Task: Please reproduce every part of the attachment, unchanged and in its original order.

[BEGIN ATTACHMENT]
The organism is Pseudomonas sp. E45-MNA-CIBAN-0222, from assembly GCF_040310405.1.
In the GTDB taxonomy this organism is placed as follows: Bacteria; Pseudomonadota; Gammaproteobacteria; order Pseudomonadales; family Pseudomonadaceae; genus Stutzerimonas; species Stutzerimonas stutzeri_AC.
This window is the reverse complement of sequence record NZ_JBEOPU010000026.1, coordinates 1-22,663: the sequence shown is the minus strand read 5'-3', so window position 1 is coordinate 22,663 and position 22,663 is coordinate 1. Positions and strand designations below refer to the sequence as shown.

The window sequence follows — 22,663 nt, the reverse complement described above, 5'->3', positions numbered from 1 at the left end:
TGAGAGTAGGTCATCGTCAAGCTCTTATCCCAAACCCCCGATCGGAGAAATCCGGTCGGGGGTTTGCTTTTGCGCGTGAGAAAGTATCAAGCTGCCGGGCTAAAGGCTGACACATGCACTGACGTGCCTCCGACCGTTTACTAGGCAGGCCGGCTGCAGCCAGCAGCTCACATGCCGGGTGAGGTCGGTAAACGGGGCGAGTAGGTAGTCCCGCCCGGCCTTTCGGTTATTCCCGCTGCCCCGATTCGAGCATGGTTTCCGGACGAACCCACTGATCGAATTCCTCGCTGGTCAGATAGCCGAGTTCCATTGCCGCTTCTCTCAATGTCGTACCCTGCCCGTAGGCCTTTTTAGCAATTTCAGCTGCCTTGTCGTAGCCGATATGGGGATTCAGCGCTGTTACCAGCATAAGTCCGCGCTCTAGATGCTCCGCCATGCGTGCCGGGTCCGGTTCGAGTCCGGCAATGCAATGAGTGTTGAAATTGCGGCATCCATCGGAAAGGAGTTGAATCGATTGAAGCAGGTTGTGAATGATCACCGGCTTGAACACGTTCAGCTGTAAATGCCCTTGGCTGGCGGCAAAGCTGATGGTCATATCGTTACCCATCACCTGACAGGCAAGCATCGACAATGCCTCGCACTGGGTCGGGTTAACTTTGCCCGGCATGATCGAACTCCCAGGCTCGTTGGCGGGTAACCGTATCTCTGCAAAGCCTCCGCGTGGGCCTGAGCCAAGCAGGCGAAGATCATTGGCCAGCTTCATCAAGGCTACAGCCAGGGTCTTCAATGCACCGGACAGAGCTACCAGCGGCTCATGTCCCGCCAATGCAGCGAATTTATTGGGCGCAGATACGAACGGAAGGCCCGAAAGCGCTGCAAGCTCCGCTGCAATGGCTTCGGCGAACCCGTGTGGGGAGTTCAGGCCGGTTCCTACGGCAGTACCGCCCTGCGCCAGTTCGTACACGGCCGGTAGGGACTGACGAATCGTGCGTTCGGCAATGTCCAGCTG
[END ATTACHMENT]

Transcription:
The organism is Pseudomonas sp. E45-MNA-CIBAN-0222, from assembly GCF_040310405.1.
In the GTDB taxonomy this organism is placed as follows: Bacteria; Pseudomonadota; Gammaproteobacteria; order Pseudomonadales; family Pseudomonadaceae; genus Stutzerimonas; species Stutzerimonas stutzeri_AC.
This window is the reverse complement of sequence record NZ_JBEOPU010000026.1, coordinates 1-22,663: the sequence shown is the minus strand read 5'-3', so window position 1 is coordinate 22,663 and position 22,663 is coordinate 1. Positions and strand designations below refer to the sequence as shown.

The window sequence follows — 22,663 nt, the reverse complement described above, 5'->3', positions numbered from 1 at the left end:
TGAGAGTAGGTCATCGTCAAGCTCTTATCCCAAACCCCCGATCGGAGAAATCCGGTCGGGGGTTTGCTTTTGCGCGTGAGAAAGTATCAAGCTGCCGGGCTAAAGGCTGACACATGCACTGACGTGCCTCCGACCGTTTACTAGGCAGGCCGGCTGCAGCCAGCAGCTCACATGCCGGGTGAGGTCGGTAAACGGGGCGAGTAGGTAGTCCCGCCCGGCCTTTCGGTTATTCCCGCTGCCCCGATTCGAGCATGGTTTCCGGACGAACCCACTGATCGAATTCCTCGCTGGTCAGATAGCCGAGTTCCATTGCCGCTTCTCTCAATGTCGTACCCTGCCCGTAGGCCTTTTTAGCAATTTCAGCTGCCTTGTCGTAGCCGATATGGGGATTCAGCGCTGTTACCAGCATAAGTCCGCGCTCTAGATGCTCCGCCATGCGTGCCGGGTCCGGTTCGAGTCCGGCAATGCAATGAGTGTTGAAATTGCGGCATCCATCGGAAAGGAGTTGAATCGATTGAAGCAGGTTGTGAATGATCACCGGCTTGAACACGTTCAGCTGTAAATGCCCTTGGCTGGCGGCAAAGCTGATGGTCATATCGTTACCCATCACCTGACAGGCAAGCATCGACAATGCCTCGCACTGGGTCGGGTTAACTTTGCCCGGCATGATCGAACTCCCAGGCTCGTTGGCGGGTAACCGTATCTCTGCAAAGCCTCCGCGTGGGCCTGAGCCAAGCAGGCGAAGATCATTGGCCAGCTTCATCAAGGCTACAGCCAGGGTCTTCAATGCACCGGACAGAGCTACCAGCGGCTCATGTCCCGCCAATGCAGCGAATTTATTGGGCGCAGATACGAACGGAAGGCCCGAAAGCGCTGCAAGCTCCGCTGCAATGGCTTCGGCGAACCCGTGTGGGGAGTTCAGGCCGGTTCCTACGGCAGTACCGCCCTGCGCCAGTTCGTACACGGCCGGTAGGGACTGACGAATCGTGCGTTCGGCAATGTCCAGCTG